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The Atom Planet series explores ways of generating an image on photographic paper without using a camera or negative. The dialogue that occurs between painters or sculptors, and their chosen medium is one source of inspiration for inventing processes that inform the resulting photograph. Another is the scientific method, where you observe phenomena, formulate a hypothesis, test it with experiments, use careful measurements, note variables, observe results, and then use this information to build an image.

While still working with photo paper, light, and chemistry, I use some well-known processes like the photogram, and invent other ways of producing images without using a negative. Some of these methods include painting bleach onto blackened photo paper, or building layered piles of glass and eggshells and moving around them with a flashlight to make an exposure. In one image over 100 medicines, spices, and household cleaners were painted onto photo paper and run through regular photographic chemistry to test for colors and textures. The methods are often an unorthodox collection of materials and techniques from the domestic and scientific realms brought into the darkroom, often coaxing or scrubbing, evaporating or decaying, an image into the paper.

Using glue as a resist and digging down to the photo paper surface with alternating photo chemicals causes an image to emerge on the paper in the form of a chemical painting. Some images are made in the dark and some in daylight, some processes are additive and others reductive. After developing these processes and using them to make a series of giant (50 x 111 inch or 125 x 280cm) photographs, the imagery emerges as circles and spheres, meant to represent planets and atoms, to visualize the macrocosm and the microcosm of life as we know it. The scale has a relationship to abstract expressionist painting; I am often physically in the piece while building it, exploring it as if it were a terrain or landscape. The scale is also impacting the subject matter, the work more often explores the cosmological realm than the atomic, but this obsession with circles is also related to a search for a sense of wholeness.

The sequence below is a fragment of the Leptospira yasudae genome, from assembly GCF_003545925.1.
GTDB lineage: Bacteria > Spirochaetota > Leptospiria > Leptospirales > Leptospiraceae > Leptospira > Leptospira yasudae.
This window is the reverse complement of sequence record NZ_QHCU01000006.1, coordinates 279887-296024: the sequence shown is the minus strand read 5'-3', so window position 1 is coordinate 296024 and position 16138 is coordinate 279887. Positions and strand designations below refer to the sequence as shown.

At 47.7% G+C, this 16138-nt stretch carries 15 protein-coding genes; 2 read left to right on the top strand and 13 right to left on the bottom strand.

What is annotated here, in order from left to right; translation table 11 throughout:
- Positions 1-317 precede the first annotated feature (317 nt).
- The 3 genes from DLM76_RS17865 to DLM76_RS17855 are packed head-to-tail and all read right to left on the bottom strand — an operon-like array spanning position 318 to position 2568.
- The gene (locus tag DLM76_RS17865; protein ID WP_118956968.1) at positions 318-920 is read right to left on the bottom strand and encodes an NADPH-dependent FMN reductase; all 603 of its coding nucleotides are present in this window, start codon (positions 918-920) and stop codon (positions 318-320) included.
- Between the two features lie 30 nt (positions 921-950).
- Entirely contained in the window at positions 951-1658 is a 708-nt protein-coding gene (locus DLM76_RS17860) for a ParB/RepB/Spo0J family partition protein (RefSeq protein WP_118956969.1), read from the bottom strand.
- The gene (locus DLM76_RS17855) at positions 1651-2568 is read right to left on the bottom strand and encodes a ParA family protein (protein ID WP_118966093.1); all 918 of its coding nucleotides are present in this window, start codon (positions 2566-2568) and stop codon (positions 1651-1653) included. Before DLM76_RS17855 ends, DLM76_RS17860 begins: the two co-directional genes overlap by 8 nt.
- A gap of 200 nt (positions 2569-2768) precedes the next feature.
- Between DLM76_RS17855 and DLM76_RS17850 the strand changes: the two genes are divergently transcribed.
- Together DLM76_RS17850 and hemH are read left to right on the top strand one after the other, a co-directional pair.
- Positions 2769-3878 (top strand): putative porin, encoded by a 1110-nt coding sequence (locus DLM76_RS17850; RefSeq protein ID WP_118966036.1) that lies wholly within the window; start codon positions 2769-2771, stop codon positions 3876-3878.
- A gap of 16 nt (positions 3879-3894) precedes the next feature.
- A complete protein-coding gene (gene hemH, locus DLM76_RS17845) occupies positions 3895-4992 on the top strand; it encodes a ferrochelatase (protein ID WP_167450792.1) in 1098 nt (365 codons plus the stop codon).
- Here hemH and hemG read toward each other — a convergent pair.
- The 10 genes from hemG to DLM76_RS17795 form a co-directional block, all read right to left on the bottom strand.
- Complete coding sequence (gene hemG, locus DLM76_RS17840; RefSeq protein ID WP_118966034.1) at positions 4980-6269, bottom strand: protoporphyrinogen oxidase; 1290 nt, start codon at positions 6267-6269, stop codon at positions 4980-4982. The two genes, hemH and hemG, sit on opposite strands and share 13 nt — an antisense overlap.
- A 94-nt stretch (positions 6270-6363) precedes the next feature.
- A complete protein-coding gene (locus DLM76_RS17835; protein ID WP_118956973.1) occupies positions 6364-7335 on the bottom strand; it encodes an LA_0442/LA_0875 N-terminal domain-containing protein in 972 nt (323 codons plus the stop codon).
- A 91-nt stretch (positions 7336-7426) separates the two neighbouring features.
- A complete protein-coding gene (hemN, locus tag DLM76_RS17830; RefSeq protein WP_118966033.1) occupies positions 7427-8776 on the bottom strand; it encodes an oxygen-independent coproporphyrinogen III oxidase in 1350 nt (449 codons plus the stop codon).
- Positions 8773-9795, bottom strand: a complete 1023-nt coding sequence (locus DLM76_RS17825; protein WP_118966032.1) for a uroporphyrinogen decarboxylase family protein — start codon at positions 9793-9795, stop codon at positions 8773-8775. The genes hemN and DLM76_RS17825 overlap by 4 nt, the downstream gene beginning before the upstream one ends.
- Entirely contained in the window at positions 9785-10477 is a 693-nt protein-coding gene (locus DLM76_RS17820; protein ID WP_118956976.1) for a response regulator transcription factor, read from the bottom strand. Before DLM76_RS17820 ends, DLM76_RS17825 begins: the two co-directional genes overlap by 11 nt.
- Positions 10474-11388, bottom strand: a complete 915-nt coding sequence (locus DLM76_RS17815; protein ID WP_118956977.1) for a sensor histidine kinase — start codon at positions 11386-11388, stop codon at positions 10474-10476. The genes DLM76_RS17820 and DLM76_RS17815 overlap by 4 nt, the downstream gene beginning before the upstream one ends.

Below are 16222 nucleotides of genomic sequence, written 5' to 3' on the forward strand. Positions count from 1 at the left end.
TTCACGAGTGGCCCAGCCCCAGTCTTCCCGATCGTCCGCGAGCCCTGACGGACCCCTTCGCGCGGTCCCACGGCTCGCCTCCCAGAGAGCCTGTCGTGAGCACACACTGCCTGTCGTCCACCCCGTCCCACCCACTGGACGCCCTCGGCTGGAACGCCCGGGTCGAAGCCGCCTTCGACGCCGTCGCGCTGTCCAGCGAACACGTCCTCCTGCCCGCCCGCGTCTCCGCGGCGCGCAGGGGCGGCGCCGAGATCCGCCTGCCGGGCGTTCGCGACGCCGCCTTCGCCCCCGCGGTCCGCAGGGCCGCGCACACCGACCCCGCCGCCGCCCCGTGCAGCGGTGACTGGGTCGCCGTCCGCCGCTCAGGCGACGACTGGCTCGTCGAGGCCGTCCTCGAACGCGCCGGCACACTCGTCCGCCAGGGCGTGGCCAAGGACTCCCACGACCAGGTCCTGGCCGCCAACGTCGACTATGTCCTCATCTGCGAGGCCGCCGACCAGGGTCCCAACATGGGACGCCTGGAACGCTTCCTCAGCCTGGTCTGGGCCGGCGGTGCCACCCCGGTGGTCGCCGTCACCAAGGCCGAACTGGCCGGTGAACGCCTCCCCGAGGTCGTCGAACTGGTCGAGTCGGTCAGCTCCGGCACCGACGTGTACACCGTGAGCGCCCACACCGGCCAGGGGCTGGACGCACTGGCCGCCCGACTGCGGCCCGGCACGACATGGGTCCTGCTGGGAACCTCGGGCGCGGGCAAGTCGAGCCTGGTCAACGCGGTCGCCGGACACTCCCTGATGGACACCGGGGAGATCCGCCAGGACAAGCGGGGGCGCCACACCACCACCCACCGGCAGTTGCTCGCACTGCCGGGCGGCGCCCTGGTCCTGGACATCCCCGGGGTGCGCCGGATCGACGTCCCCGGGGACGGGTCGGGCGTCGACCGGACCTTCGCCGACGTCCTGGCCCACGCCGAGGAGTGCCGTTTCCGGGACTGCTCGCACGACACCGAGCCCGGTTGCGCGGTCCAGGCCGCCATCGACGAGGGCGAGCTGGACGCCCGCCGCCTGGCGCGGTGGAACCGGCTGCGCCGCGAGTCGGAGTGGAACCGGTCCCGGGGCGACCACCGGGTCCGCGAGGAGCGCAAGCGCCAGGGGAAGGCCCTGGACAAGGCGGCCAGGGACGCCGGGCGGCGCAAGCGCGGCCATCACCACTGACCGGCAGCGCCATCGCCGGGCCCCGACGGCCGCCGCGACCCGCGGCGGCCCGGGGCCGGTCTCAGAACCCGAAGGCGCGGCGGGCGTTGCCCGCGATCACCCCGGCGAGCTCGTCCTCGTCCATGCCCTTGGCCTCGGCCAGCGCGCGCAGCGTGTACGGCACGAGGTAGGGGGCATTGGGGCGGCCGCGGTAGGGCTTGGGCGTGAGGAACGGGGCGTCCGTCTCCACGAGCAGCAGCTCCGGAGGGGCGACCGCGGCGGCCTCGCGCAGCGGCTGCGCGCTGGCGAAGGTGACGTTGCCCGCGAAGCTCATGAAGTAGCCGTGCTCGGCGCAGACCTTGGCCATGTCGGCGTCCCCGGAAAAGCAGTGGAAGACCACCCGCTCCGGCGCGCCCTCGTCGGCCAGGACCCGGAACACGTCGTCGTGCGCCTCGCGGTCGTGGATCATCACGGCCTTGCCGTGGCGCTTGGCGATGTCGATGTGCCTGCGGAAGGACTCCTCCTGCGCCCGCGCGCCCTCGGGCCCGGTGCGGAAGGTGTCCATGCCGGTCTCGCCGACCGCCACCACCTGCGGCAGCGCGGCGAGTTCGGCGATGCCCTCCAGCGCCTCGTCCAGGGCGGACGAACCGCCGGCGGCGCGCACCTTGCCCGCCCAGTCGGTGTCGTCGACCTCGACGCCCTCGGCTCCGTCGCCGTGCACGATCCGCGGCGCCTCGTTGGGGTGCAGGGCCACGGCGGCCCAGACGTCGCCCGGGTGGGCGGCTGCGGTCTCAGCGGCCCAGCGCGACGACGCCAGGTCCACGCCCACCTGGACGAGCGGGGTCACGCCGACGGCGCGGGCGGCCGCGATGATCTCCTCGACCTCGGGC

These giant camera-less photographs pose some interesting questions about what photography is, and what it can be. Photography is a young medium, and there is so much undiscovered terrain. We stand at a precipice: digital photography is eroding the availability of some of the analogue materials that photographers have employed, and it’s important to experiment quickly while the materials are still available.

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